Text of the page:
Janson Michael Steffan

December 5, 2004

Post #1796 – 20041205

Dear Daniel Manus Pinkwater, (I love full names)

Oh my most merciful God, thank you so very much for having brought Daniel Pinkwater into this earth and through so many very interesting adventures.

I first read “Alan Mendelson” when I was in 4th grade. It was a charming book, but I thought nothing of it. I continued onto Ray Bradbury and Isaac Asimov, as well as the “Lord of the Rings” and such. Now, 18 years later, I returned to my childhood library and found the book still sitting exactly in the place I had left it (in the sci-fi/fantasy section, out of order, with my old bookmark in the pages). Does that mean that no one has had the privelage of reading it in all that time? What a sin! I raced home to scour the internet for more of your works. I found the 4 and 5 novels, which I immediately ordered and quickly digested. My search continues for more…

Sometimes, I hope that my as-of-yet unborn son has a torturous life and turns out just like you, Mr. Pinkwater. I tell my soon-to-be wife that the boy will not be allowed to read anything but your books. I am slowly amassing a growing collection. It would be easier if 85% of the stuff was still in print. However, I’m pleased as punch to find it used for a very small portion of the original cover price.

To date, I’ve read over 28 of your books and I hope to read the rest. Now that I have a son on the way, I can easily justify buying the ones for ever younger readers.

One big comment — reading “The Afterlife Diet”, I noticed that it was most likely written for a predominantly adult audience. That was my first venture away from your “teen/young adult” line of literature. I recalled you mentioning that you only put cursing in a book when it was called for by the plot, characters, etc. It was a riot! I laughed myself silly. I read and read, laughing… becoming weary at where this bouncing book was going. By the time I reached the last page, I was almost ready to give up. However, when I read the very last line, I laughed for days. You are a brilliant genuis.

I’ve also read your “Fish Whistle” and “Chicago Days/Hobokan Nights”. I find bits and pieces of characters and situations from your novels strewn about in the stories. It’s hard to fathom that things once only believed to be fiction were actually portions of your life!

Probably my biggest joy in your books is the fact that characters pop up out of nowhere in other books. The Chicken Man (aka, well you know the thousand other names) appears left and right, other than just in “Lizard Music”. It just makes me happy to be reading and discover that you’ve brought a character from a completely unrelated book into the story, even if only for a brief moment and in an assinine way.

Through reading your many novels and essays, I really feel like I know you and have a firm understanding of your personality. I also share your love for canines. Samoyed lover, myself. And surprisingly enough, I’ve NEVER listened to you on NPR.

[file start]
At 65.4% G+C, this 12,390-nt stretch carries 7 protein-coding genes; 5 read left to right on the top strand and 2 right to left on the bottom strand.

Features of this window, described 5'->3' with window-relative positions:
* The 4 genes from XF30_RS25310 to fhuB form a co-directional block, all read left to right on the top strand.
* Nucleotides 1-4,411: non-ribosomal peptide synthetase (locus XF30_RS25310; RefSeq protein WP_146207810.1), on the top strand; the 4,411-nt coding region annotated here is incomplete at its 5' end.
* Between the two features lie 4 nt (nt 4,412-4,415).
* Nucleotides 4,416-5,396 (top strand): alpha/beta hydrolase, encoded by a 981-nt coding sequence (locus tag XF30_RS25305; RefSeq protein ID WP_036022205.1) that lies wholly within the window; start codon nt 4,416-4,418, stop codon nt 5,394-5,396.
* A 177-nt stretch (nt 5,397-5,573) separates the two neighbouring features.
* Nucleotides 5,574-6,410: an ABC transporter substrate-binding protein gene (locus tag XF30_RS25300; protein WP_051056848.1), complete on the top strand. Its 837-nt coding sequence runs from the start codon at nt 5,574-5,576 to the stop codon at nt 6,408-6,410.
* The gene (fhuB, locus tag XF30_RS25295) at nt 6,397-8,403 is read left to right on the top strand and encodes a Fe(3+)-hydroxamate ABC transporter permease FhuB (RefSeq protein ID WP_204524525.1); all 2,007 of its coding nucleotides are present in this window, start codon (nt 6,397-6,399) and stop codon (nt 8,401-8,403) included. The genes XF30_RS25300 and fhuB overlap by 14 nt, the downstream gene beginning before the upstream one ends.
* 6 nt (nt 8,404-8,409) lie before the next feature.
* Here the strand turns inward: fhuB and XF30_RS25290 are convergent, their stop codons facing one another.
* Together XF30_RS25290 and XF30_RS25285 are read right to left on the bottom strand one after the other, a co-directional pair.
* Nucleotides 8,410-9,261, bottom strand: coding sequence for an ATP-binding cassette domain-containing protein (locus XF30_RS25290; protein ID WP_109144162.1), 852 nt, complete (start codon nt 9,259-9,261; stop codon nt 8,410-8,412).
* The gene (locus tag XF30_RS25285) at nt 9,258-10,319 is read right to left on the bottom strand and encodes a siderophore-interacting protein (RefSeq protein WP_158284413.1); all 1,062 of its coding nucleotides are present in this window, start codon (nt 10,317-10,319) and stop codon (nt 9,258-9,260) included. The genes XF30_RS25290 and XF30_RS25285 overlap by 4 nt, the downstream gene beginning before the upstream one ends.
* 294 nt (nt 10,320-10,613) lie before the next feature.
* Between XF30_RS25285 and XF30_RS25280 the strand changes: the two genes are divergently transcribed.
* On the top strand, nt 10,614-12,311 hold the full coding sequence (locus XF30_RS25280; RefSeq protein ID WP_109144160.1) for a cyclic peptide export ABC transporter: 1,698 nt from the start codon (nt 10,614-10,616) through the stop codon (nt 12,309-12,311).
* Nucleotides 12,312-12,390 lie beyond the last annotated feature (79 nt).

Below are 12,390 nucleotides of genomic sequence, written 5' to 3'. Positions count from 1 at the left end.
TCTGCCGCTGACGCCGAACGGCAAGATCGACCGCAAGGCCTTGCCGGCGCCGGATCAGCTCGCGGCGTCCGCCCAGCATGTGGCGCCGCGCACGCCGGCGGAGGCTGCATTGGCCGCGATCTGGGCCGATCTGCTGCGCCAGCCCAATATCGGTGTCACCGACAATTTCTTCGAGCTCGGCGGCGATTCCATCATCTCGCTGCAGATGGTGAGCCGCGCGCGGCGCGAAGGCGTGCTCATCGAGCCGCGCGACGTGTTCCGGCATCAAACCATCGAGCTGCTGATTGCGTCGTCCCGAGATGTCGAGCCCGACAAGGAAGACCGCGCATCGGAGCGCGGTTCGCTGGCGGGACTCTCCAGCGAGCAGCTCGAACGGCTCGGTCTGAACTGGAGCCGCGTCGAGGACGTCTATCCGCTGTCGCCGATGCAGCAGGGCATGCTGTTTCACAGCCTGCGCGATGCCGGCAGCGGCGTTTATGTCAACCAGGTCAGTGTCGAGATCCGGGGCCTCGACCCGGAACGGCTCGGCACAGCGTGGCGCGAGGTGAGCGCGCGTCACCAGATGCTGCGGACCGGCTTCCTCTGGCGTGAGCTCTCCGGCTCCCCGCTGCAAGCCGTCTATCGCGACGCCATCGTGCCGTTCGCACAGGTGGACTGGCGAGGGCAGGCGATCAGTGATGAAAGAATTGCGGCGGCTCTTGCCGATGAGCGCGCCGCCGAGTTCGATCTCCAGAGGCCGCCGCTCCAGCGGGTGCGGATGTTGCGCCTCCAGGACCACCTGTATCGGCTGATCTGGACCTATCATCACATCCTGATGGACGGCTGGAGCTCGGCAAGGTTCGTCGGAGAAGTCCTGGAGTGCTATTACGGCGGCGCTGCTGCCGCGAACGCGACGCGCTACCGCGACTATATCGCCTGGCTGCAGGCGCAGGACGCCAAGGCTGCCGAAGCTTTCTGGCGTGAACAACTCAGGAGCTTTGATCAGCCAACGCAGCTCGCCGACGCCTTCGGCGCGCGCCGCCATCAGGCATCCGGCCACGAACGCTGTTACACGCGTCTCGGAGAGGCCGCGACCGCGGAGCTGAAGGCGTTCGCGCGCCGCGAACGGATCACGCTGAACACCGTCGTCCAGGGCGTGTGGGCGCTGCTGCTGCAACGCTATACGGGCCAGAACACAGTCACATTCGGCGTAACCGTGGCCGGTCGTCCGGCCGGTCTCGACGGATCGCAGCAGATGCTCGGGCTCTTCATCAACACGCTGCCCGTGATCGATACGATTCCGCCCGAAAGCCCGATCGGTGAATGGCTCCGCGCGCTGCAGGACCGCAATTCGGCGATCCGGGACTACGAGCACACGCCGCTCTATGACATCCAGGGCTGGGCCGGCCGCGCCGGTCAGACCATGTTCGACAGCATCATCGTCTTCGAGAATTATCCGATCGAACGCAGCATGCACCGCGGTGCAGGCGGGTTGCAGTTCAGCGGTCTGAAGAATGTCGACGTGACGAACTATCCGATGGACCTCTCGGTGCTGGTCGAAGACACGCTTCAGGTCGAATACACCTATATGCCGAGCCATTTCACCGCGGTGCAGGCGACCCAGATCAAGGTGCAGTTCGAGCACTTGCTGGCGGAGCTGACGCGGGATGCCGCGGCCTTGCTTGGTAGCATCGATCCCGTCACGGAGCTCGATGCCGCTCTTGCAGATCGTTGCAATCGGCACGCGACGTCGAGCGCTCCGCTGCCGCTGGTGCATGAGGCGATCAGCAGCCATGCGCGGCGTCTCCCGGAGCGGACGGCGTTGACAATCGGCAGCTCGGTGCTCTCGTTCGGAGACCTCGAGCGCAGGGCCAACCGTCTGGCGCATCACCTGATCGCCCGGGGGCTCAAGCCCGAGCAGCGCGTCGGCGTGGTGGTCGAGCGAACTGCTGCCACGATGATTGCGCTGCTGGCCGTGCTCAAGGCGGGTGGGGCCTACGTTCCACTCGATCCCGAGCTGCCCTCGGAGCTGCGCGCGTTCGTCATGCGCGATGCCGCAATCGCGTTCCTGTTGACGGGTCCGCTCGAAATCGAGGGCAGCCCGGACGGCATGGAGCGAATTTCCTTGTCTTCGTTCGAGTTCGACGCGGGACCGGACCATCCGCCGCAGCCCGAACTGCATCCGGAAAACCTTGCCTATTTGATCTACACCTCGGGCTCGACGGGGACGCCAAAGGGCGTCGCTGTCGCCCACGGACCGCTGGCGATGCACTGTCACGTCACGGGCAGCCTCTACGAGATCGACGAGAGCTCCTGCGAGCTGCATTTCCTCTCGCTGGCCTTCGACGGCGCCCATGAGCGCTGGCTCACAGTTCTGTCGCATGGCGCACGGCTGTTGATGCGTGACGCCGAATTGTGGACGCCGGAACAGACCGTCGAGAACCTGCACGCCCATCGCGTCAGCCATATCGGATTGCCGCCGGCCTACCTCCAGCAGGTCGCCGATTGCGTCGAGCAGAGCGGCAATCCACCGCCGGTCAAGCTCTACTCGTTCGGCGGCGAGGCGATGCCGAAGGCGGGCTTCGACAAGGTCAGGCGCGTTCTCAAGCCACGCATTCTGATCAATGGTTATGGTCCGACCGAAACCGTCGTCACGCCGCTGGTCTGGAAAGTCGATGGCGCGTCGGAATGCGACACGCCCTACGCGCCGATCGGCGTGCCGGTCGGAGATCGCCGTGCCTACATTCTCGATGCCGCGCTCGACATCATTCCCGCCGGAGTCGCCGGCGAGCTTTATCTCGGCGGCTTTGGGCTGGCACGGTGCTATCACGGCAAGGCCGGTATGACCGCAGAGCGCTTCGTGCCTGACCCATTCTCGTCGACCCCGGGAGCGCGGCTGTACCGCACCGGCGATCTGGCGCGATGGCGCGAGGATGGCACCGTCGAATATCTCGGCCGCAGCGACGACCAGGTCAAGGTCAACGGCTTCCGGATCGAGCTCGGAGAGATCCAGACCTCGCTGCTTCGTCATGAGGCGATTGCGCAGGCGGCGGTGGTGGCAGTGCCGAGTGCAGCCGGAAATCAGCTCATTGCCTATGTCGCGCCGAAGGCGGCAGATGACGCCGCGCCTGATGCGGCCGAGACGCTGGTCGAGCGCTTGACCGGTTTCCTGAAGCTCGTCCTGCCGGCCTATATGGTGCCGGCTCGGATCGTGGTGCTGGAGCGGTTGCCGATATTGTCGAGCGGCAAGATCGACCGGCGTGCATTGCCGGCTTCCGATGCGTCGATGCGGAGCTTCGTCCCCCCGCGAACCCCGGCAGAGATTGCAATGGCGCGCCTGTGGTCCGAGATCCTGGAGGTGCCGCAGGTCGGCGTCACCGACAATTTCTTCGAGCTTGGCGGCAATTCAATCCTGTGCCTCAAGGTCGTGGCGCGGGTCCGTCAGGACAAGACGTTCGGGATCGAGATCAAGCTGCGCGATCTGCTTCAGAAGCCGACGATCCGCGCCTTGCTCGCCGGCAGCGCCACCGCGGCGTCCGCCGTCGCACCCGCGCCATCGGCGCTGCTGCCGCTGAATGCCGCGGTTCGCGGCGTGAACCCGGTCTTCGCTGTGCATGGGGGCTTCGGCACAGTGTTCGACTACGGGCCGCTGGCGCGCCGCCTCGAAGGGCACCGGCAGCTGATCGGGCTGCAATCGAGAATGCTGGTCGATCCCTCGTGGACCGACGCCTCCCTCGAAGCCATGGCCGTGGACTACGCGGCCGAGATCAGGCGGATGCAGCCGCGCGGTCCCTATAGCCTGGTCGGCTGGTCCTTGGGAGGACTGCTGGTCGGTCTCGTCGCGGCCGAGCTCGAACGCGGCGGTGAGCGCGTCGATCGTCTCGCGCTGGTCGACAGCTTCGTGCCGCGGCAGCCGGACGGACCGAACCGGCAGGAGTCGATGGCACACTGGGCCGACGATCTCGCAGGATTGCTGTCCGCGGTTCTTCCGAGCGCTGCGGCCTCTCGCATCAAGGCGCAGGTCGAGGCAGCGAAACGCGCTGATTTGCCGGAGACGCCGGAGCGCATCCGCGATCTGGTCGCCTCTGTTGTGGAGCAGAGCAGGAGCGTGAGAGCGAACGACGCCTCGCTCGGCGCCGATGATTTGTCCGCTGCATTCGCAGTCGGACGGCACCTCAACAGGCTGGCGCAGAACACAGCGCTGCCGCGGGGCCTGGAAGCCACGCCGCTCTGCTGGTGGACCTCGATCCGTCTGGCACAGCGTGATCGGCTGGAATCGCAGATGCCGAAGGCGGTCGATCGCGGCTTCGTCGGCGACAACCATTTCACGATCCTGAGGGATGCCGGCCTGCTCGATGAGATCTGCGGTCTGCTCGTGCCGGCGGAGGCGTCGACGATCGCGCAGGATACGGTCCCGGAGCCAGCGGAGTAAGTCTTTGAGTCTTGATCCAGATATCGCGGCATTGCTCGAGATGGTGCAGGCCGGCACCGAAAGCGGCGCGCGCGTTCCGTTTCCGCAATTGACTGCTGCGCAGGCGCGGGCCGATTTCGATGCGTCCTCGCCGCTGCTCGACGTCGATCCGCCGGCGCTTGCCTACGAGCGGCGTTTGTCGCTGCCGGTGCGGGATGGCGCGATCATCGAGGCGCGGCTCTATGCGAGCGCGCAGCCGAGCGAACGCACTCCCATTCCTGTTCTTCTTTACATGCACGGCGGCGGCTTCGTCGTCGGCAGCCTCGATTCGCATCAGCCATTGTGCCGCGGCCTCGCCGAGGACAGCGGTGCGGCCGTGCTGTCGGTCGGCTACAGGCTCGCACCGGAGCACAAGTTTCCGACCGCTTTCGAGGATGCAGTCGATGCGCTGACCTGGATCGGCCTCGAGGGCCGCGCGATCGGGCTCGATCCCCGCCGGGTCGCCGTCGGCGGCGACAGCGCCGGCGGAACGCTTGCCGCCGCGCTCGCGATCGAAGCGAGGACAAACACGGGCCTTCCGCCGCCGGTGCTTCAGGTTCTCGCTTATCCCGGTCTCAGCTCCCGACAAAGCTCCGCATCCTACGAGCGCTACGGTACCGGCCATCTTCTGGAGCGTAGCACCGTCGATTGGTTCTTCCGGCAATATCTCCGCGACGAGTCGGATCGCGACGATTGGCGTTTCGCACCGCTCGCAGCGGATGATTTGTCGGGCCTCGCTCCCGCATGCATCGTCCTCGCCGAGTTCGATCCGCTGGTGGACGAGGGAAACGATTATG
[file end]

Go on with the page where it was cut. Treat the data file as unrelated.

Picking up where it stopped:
Your books find a place in me that was forgotten for a long time. My parents kept slapping me into growing up. Situations in life have “gently” convinced me to grow up. But when I read your books, I instantly identify with the main character. Usually, it is some outcast kid with a vivid imagination and, while not utterly unhappy, still has some creative outlet and lives a semi-normal life. That was me in a nutshell, the me I try to hide from. Your books allow me to enjoy and embrace that child. That downtrodden kid who got beat up so very many times all throughout school. The one with so many knives in his back, there isn’t room for another one. That kid who (yes) built models (plastic and plain, but not snap-tite). That boy who spent hours writing stories, painting pictures, and writing songs. I thank you for all that you’ve done for me. This little silly e-mail cannot express it fully.

Do I really have any questions for you? Hmm. I’m starting on “Java Jack” and I’m wondering how that dual authorship came about.

My best wishes for you, sir, in your continued life and writings. My compliments on your long-standing marriage. As an artist of many medias myself, I am extremely inspired by all of your work and respect every ounce of it. Never stop.


Janson Michael Steffan

P.S. You may post my information if you’d like. Any friend of Daniel Pinkwater is a friend of mine. However, I will keep locking my doors and screening my calls.

P.P.S. I have an Aunt of 54 years old who is also a writer with a bit of that “Pinkwater” wit and sarcasm. She wrote for Cosmo in the ’80s and has since done work for Fox television, NPR, and various local publications. She is also hovering around the 300-pound zone. Any ideas on how I can hook her up with something? Can I send you some of her writing samples? Her professional resume?

P.P.P.S. I am a composer, performer, engineer, producer, and recording studio owner. If they EVER make a movie about Alan Mendelson, PLEASE allow me the privelage of presenting you with some audio material to use.

Daniel replies:

Finally! Someone who read The Afterlife Diet all the way to the end! You may be the only one. Java Jack isn't so much co-authored as super-edited by me. It's fun to think of people having fun with stuff I wrote. Keep reading. I will keep writing.